Uncategorized - by on Friday, February 1, 2008 7:36 - 1 Comment

Katharine Fong: San Jose Mercury News – “How This Can Integrate into the Everyday Work-flow.”

The San Jose Mercury News’ Green Tech beat is almost ready to launch a Ning site of their own. I’ve checked it out and it’s looking very clean (with a light green background) and I think will be easy for people to interact with.

Similarly, Education Week and the Patriot News have Ning sites as well – all three are ready to launch and probably will very soon (one even has a fantastic video introduction which I hope to re-post later).

I wanted to get in touch with Katharine Fong , the deputy managing editor at the San Jose Mercury News to find out how things were shaping up at, especially after their recent executive editor change.

With a drastic change like that in the newsroom it’s completely understandable for everyone to do a quick gut-check. But Matt Nauman and Kathy decided to move ahead with the beat blogging experiment, truly championing a mantra I think all newsrooms should adopt if they want to start a beat blog of their own: It’s cheaper and easier to just start something online than it is to hold all the meetings to decide whether or not to try it.

That’s not to say that people’s attentions are cheap: You don’t want to try an ill-planned experiment that involves readers and loses their faith – that is your bread and butter. But online tools for collaboration are quick and easy to use and cheap. Dirt cheap. Free. You don’t need to have meetings to discuss the cost analytics of beat blogging. If you are having that conversation, stop right now. The conversation you should be having is: Do we know how to do online organizing? That’s what Matt and Kathy have been circling around – which is great. That’s the shift a reporter needs to have in beat blogging.

Still, the change in managment and regular work load has understandably slowed the launch of the green tech social network. But as I have repeated to all the beat blogging editors/reporters – this is not a race and it’s much better to take it slow than rush into something and realize you weren’t prepared.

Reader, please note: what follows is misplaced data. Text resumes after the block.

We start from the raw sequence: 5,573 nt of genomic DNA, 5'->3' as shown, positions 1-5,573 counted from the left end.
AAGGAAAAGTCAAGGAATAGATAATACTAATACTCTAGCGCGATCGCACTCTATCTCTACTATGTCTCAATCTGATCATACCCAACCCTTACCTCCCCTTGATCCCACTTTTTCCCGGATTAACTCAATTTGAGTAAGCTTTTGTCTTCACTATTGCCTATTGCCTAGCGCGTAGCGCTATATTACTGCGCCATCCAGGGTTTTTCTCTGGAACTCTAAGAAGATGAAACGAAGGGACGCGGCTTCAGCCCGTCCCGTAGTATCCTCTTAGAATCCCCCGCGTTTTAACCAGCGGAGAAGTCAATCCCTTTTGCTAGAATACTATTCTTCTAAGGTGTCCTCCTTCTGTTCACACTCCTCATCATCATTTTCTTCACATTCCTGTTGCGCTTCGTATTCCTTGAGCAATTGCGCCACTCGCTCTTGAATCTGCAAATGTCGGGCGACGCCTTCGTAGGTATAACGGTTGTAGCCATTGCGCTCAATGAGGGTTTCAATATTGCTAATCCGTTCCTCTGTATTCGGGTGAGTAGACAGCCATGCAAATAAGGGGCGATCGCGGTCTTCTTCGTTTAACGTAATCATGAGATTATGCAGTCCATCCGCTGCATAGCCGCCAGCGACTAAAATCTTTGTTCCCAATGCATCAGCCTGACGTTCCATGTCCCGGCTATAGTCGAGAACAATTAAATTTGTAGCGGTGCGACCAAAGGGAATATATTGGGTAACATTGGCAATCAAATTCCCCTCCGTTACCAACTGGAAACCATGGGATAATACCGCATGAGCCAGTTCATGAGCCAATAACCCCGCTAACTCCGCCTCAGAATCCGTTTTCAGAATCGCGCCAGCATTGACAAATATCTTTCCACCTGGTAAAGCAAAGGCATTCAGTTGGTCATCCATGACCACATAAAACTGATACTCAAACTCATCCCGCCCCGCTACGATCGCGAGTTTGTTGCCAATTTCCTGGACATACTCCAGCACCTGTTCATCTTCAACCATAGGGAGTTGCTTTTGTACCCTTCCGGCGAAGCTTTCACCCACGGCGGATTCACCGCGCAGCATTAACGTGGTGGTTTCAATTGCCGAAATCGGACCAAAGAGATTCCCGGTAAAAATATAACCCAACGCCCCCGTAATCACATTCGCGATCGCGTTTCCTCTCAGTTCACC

At this time Katharine and Matt Nauman, the beat reporter are thinking about the overall strategy of the Ning site. Do they give it a mission statement or let it run as it is? Should they start very small and grow organically, or try to push things as wide as possible.

For now, the goal is to seed the network without over-extending Nauman. This will be a difficult balancing act, but it seems that it is an integral part of it: While online organizing can help a reporter – we have to remember that we are still reporters.

That said, Katharine had lots of ideas about how the network can be organized and approached. Once this network launches it will be a live experiment.

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  • donnalyn pompper

    Hello: I wonder if I may have an email address for Katharine Fong? I’d like to talk with her regarding a study I’m working on. Thank you.

    D. Pompper, Associate Professor
    Temple University

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BeatBlogging.org was a grant-funded journalism project that studied how journalists used social media and other Web tools to improve beat reporting. It ran for about two years, ending in the fall of 2009.

New content is occasionally produced here by the this project's former editor Patrick Thornton. The site is still up and will remain so because many journalists and professors still use and link to the content. BeatBlogging.org offers a fascinating glimpse into the former stages of journalism and social media. Today it's expected that journalists and journalism organization use social media, but just a few years ago that wasn't the case.

About the Author of this post
David Cohn is the founder of Spot.Us and former editor of BeatBlogging.Org.